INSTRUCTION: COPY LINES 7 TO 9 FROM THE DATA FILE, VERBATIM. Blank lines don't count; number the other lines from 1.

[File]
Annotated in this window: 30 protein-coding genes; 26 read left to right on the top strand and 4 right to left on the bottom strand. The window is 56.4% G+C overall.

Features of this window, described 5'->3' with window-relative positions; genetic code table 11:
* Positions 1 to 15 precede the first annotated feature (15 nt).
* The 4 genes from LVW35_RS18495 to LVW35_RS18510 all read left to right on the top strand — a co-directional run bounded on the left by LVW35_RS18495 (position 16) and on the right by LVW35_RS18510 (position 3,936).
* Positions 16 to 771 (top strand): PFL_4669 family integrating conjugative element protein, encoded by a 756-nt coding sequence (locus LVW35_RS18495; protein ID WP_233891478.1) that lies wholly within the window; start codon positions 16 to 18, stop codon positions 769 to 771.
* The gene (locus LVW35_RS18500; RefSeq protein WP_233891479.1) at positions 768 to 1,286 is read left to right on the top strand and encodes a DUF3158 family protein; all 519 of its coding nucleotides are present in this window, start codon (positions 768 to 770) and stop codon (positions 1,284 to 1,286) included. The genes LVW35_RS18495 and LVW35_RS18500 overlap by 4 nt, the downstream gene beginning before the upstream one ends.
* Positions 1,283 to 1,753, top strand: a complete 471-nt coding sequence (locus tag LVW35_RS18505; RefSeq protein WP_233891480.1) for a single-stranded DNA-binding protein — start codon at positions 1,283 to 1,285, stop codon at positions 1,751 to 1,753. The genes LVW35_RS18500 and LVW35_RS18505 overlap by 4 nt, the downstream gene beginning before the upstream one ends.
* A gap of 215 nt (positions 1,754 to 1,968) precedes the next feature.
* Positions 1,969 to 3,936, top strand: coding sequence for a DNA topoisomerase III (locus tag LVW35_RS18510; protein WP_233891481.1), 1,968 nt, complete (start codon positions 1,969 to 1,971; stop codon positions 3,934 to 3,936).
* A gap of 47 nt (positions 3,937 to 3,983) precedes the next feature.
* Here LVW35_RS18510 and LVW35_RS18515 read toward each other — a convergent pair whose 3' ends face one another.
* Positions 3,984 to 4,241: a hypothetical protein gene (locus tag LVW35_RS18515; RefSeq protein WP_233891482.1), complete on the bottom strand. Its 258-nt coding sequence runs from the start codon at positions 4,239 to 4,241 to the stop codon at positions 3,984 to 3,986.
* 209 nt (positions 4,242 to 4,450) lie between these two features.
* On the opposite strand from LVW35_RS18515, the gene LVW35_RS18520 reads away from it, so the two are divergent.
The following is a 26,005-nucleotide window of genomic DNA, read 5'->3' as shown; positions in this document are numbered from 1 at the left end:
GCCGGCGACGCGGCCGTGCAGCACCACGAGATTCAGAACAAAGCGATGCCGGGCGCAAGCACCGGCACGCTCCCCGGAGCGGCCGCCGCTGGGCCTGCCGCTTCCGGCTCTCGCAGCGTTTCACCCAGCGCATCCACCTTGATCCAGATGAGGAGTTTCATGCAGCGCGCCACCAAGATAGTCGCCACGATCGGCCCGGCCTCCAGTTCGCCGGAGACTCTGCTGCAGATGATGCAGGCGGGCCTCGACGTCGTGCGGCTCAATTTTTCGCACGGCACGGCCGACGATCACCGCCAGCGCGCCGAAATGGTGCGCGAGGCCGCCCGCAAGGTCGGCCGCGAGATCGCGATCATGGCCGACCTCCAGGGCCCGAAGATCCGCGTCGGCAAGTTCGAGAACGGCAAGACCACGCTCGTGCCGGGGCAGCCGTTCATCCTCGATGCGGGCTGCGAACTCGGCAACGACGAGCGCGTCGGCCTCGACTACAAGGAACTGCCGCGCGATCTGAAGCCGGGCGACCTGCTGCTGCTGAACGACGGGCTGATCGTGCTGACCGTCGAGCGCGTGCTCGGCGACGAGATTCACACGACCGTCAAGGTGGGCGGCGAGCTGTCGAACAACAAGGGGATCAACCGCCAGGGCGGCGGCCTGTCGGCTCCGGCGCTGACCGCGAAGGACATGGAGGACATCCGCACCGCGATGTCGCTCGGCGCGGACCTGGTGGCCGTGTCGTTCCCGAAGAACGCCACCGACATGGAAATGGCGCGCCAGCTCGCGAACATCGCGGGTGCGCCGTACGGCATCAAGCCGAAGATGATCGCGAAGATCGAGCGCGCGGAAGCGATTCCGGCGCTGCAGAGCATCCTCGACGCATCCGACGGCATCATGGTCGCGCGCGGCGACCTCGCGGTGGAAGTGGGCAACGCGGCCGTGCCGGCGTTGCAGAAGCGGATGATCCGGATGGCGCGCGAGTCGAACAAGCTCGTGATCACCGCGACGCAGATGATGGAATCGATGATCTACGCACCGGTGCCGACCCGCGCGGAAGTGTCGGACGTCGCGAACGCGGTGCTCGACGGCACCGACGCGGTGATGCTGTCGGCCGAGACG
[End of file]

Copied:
* Positions 1,283 to 1,753, top strand: a complete 471-nt coding sequence (locus tag LVW35_RS18505; RefSeq protein WP_233891480.1) for a single-stranded DNA-binding protein — start codon at positions 1,283 to 1,285, stop codon at positions 1,751 to 1,753. The genes LVW35_RS18500 and LVW35_RS18505 overlap by 4 nt, the downstream gene beginning before the upstream one ends.
* A gap of 215 nt (positions 1,754 to 1,968) precedes the next feature.
* Positions 1,969 to 3,936, top strand: coding sequence for a DNA topoisomerase III (locus tag LVW35_RS18510; protein WP_233891481.1), 1,968 nt, complete (start codon positions 1,969 to 1,971; stop codon positions 3,934 to 3,936).